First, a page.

1. The Levitt Curve – Theodore Levitt was a professor at the Harvard Business School and an editor of the Harvard Business Review. He is credited with coining the term “globalization” in 1983. Back in 1965, Levitt wrote “Exploit the Product Life Cycle” for HBR, and Weld recognized the need for us to learn how it applied to marketing professional services, so he introduced us to it in his books, consulting, and lectures.
2. The Professional Services Client – Weld said, “The fact is that architects, engineers, and other design professionals don’t set the rules by which they compete: Their clients do.” He understood that the most successful firms knew how to identify their best potential clients and build relationships with them.
3. The Closer/Doer – Weld defined this role for the A/E profession. In his book, he said, “Those who can get the work, run the firm.” (He also told us that if you could bring in work, you didn’t have to work for anybody else.) In the 1983 edition of Marketing Architectural and Engineering Services, he said, “The choice of marketing organization structure should be made according to how the closers want to operate.” In addition:
In the 1960s and early 70s, many marketing organizations built around charismatic closers and separate doer/project managers were very successful. But in recent years clients have demonstrated a clear preference for marketing organizations composed of closer-doers, where the sale is made by the professional who assures the client they will be personally involved, to a credible degree, during the execution of the project.”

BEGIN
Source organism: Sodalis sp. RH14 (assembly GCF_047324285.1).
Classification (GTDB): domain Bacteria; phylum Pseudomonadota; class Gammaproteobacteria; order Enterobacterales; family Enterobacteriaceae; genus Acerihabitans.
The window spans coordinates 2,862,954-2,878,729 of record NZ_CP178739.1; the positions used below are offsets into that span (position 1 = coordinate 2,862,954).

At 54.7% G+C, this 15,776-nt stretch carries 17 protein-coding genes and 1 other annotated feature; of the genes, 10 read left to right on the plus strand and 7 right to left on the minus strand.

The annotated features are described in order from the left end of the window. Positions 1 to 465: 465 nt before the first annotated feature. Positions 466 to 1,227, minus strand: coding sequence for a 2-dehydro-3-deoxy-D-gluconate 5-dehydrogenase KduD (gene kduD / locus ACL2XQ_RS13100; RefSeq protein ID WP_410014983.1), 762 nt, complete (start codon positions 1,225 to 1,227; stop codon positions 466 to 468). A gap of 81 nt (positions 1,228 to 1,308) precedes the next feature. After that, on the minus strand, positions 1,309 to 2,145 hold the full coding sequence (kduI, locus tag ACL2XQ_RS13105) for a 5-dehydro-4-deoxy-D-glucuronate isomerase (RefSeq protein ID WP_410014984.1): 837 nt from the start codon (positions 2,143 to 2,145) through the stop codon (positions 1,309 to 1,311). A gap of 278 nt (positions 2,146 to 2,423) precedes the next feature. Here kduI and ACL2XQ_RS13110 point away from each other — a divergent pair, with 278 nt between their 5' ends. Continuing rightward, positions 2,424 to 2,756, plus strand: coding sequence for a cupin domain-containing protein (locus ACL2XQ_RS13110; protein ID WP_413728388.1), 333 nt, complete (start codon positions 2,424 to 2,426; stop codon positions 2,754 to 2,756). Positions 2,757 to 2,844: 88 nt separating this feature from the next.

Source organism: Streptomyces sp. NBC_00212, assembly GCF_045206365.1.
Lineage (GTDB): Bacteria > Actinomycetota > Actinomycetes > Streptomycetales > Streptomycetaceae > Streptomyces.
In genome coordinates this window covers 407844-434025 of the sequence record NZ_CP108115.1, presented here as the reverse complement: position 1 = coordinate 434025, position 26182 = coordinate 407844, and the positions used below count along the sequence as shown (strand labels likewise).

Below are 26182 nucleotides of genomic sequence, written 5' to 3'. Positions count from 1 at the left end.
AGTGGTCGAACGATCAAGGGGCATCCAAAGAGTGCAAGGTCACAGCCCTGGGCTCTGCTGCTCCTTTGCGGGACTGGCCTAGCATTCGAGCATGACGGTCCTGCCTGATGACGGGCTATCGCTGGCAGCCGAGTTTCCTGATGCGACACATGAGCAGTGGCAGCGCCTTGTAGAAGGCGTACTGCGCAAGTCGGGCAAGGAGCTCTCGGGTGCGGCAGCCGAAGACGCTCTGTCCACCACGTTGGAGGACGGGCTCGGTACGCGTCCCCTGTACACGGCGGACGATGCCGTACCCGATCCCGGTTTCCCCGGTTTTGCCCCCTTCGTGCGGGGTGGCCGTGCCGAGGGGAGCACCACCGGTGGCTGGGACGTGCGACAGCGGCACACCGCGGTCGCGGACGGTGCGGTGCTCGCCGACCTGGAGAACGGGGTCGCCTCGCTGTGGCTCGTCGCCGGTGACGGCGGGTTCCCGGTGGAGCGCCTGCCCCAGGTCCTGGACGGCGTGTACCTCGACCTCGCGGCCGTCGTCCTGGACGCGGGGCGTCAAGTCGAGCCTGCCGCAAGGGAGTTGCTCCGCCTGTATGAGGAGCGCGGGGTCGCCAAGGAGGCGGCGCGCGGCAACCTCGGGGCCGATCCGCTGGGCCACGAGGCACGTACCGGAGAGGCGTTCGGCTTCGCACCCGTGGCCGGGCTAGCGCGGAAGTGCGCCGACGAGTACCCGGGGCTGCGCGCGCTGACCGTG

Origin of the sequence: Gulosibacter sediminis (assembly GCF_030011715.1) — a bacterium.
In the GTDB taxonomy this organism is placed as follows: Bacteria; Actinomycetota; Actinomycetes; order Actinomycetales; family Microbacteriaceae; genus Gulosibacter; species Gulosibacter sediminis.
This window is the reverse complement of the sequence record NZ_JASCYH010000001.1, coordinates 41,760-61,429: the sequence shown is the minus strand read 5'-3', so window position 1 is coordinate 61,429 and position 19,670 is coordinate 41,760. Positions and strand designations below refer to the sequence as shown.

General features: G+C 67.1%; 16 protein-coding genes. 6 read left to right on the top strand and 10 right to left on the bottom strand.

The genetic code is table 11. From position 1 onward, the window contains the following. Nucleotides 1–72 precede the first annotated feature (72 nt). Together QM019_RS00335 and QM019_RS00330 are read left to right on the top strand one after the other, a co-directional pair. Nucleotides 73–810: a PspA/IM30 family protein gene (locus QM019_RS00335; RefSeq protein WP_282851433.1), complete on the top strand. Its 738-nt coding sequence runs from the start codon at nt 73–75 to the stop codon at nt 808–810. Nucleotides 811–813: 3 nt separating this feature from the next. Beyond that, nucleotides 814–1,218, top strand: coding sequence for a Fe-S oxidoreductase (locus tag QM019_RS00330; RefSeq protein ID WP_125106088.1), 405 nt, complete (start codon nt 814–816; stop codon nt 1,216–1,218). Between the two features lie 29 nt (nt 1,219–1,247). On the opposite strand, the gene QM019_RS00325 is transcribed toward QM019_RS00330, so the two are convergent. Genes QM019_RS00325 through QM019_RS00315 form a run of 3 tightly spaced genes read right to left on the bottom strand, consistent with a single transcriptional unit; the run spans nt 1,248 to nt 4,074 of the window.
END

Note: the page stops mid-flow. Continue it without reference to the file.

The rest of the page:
To this day, many of us still use the organizational diagrams that Weld developed in his consulting, which were published in his second book, Managing Architectural and Engineering Services in 1980.
4. The Marketing Coordinator – I believe that Weld created the position of Marketing Coordinator, and then he reinforced it by introducing The Marketing Coordinator Clinic under the aegis of The Coxe Group. The Clinic was the place where thousands of people learned marketing basics and then took that information back to their firms.
5. Marketing + Management – I remember Weld telling us that a firm couldn’t market effectively unless it was also managed effectively. When he consulted, he tried to ensure that the firm leaders looked at their firm holistically, and in his seminars, he included a boot camp on business basics like understanding financial statements (P/L and Balance Sheet). Toward that purpose (and also to extend his own range of knowledge, I suspect), he brought a spectrum of collaborative experts to The Coxe Group.
6. Behavioral Psychology – I believe that Weld was the first to bring behavioral psychology to management consulting in the A/E industry. When Weld was our consultant at RMW, Boyce Appel was part of The Coxe Group, and Weld recommended that we work with him to sort through some issues related to interpersonal relationships and organizational development. It was a tough process, and it may have ultimately contributed to a number of us leaving the firm, but it was very innovative and definitely the right thing to have done.